Advice for 2013 Graduates


You’re about to graduate with a degree and are probably eager to share your vast knowledge with your future employer. That’s great! Find a way to keep that enthusiasm while you learn the ropes of your field and job. Take time to learn not only the industry you’ll work in, but the office politics, the major players in the field and in your office and where you are the most talented.

Take a step back and observe before you jump in head first. You’re probably well-versed in the latest and greatest methods and systems, but your office might not be there yet. Be patient. Learn the ways and processes in your office and then make suggestions. Don’t try to change things too quickly, but at the same time stay eager, excited and current. You might hear the phrase, but this is how we’ve always done it. Instead of hearing that as, we’re never going to change, hear it as change will be gradual. If you pay attention to your coworkers you might see someone roll their eyes at this comment. Befriend that person. Talk to your supervisor about implementing minor changes slowly.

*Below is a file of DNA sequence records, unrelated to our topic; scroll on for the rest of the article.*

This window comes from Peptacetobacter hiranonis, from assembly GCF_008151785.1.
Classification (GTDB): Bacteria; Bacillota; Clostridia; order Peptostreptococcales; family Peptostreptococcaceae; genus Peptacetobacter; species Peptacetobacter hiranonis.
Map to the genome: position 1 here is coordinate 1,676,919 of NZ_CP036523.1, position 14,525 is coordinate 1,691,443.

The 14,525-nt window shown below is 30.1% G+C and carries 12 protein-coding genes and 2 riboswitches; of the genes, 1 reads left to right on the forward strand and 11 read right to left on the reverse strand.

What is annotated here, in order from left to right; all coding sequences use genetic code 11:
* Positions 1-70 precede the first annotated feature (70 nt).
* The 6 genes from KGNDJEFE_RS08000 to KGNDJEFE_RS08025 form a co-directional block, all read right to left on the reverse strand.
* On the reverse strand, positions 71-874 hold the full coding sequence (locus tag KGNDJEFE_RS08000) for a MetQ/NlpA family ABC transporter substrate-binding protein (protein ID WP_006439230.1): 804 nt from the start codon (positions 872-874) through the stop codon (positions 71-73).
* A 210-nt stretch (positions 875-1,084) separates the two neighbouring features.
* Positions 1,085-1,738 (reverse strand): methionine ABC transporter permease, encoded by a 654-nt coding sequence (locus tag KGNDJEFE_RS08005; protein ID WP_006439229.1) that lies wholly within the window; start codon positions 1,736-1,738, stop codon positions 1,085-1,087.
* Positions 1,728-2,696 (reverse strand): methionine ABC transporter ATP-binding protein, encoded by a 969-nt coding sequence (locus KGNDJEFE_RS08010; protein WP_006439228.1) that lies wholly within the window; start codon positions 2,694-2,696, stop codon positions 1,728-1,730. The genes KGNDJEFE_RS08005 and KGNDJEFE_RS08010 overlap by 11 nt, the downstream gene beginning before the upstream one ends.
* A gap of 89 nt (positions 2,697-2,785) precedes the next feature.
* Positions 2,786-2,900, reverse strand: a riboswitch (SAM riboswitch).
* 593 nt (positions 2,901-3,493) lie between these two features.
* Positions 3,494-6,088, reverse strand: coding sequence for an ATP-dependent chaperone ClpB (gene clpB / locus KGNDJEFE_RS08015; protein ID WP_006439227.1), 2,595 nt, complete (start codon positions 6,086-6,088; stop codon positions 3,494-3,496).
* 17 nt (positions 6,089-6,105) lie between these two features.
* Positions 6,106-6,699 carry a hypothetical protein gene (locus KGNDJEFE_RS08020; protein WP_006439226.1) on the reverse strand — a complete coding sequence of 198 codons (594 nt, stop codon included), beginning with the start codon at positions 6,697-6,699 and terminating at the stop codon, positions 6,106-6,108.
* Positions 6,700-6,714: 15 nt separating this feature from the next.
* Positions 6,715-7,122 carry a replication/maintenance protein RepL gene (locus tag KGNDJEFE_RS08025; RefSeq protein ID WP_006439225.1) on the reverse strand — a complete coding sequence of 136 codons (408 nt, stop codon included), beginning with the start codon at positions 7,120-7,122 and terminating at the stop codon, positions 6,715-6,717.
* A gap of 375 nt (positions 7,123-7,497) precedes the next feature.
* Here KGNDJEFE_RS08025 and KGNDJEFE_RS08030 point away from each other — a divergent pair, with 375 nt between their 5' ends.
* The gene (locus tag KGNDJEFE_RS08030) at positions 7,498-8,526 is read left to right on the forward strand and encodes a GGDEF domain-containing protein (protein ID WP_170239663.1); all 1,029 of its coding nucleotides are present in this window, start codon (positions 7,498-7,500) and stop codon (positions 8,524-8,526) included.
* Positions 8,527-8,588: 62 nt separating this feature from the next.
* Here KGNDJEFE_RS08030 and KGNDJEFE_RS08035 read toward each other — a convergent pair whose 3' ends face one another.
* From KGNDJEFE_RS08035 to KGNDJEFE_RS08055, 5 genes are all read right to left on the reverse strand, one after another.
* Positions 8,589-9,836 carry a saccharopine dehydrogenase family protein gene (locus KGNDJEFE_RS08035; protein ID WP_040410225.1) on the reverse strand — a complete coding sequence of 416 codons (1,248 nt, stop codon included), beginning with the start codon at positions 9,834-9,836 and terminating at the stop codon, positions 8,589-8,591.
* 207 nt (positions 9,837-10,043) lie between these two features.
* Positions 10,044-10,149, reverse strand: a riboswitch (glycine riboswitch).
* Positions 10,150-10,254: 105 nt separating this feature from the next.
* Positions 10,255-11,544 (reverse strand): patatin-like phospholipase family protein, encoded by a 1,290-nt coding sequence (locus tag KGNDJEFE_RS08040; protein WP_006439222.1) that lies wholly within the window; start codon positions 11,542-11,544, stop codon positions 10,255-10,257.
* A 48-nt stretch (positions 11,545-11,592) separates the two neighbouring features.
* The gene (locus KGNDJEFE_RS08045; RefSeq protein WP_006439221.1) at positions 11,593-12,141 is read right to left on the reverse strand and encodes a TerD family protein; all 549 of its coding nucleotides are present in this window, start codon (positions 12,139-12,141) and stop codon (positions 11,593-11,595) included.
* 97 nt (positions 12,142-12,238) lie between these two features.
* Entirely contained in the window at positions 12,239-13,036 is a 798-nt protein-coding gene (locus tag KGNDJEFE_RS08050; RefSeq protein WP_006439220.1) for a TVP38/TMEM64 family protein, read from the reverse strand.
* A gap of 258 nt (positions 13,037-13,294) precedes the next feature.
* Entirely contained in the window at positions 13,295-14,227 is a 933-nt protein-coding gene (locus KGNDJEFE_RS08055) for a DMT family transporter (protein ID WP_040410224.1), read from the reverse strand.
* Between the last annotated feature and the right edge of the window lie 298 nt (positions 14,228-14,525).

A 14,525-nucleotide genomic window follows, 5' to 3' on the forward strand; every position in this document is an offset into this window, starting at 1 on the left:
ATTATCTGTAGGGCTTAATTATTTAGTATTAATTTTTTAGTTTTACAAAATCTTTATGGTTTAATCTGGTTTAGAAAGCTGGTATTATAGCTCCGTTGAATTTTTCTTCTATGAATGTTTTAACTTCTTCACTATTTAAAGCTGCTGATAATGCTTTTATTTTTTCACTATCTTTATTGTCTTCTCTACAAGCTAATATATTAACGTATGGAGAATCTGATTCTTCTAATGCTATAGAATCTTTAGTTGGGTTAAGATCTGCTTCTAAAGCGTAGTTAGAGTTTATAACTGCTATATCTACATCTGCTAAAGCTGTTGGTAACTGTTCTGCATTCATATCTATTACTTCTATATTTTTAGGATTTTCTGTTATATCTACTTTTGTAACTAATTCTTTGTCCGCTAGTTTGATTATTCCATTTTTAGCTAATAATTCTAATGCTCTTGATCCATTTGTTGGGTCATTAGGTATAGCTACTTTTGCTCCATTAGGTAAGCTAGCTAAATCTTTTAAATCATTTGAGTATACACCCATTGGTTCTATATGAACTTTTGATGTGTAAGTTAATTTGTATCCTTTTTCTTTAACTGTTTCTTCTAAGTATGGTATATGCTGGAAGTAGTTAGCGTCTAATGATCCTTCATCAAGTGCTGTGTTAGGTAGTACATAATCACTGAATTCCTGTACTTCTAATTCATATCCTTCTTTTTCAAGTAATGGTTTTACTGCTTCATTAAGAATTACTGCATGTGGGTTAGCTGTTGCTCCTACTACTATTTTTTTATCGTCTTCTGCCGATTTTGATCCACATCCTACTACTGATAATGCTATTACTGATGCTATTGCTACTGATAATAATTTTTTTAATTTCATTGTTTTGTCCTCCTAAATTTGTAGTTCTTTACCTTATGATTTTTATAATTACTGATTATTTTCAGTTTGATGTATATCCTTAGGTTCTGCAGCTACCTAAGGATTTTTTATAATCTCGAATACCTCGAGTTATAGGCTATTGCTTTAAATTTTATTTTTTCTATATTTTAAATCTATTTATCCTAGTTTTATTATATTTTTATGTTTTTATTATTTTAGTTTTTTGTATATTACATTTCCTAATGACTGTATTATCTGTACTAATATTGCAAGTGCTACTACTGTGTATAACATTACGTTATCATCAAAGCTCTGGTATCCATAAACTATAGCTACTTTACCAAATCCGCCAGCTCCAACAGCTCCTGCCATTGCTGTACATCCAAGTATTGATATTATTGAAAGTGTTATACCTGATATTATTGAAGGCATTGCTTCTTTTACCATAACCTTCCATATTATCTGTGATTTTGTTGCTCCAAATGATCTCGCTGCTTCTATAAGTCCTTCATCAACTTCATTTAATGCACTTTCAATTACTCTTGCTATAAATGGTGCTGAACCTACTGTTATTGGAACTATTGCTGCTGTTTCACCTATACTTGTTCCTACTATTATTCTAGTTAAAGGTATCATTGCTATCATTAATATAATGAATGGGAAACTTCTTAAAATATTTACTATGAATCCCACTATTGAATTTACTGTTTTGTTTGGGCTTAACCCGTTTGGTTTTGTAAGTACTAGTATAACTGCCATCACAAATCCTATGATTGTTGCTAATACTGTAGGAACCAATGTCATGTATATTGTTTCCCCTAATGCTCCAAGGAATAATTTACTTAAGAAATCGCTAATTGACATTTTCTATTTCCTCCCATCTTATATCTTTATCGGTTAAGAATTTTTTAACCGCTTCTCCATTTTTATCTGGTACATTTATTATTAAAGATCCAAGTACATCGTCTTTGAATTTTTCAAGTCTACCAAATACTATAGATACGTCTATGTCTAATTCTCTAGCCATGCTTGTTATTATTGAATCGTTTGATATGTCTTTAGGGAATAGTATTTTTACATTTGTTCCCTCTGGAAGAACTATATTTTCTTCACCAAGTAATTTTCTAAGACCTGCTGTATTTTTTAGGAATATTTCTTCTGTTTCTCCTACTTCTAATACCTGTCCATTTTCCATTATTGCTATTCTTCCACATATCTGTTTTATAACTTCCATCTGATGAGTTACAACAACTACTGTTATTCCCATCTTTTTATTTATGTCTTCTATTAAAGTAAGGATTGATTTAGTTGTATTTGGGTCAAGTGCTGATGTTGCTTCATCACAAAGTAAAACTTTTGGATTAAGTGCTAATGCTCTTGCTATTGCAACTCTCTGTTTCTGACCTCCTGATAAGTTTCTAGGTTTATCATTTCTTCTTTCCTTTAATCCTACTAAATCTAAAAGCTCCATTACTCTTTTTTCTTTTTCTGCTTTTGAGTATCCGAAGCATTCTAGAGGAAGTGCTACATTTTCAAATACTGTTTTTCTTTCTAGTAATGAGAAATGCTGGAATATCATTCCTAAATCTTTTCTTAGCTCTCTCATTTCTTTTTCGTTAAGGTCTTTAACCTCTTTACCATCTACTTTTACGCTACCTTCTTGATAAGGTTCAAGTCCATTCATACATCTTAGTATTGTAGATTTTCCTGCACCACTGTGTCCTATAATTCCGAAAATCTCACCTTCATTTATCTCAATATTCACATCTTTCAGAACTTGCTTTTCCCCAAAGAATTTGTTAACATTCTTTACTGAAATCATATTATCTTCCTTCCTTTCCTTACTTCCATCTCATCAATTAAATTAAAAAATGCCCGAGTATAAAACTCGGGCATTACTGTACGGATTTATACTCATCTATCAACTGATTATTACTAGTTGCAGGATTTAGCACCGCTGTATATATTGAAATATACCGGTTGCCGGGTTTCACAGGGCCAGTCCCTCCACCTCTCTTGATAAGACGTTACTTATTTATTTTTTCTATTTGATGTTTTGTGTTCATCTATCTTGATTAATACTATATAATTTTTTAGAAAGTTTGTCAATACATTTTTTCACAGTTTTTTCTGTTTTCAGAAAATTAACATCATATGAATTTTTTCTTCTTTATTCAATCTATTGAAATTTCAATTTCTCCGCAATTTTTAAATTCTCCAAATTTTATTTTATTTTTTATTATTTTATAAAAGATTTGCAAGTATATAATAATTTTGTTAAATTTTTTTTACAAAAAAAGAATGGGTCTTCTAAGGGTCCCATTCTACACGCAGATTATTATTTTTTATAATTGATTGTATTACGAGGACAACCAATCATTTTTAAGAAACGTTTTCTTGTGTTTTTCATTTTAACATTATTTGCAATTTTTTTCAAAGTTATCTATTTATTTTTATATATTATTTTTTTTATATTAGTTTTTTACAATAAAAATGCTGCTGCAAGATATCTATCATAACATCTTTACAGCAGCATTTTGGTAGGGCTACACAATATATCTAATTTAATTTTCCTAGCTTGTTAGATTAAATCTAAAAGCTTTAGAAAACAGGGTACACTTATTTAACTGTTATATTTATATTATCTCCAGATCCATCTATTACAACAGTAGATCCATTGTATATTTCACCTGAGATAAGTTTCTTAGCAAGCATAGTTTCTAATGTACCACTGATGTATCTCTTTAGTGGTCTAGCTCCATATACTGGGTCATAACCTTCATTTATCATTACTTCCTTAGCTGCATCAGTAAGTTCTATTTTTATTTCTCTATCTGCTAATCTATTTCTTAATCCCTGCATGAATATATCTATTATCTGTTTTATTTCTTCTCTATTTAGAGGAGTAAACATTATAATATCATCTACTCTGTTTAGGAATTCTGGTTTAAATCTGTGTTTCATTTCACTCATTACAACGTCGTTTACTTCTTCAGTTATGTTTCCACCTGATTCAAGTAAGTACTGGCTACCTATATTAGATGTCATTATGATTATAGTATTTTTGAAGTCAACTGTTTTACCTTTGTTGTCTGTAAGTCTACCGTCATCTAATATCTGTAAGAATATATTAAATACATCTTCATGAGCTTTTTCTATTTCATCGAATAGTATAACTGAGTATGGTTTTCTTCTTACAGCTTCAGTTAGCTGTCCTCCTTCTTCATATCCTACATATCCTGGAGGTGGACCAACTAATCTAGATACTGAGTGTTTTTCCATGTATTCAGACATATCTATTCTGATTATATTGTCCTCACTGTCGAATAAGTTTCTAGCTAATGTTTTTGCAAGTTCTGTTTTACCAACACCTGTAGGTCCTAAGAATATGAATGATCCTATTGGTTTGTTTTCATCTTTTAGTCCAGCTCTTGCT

There’s a fine line between being smart and being a smart aleck. Always err on the side of caution. Don’t be afraid to show you know math, statistics and basic (or advanced!) science and don’t be afraid to share your knowledge of colors, design and marketing principles. But at the same time don’t show off just to show someone else up. You’ll never regret being kind, but you will likely regret being a jerk.

Don’t check out too early. The skills you learn as an entry-level employee go far beyond changing paper in the copier and the right way to respond to email. You’ll learn how to interact with a wide range of personalities. You’ll learn what your limits are and when to extend them. You’ll learn how to be a professional and that’s priceless.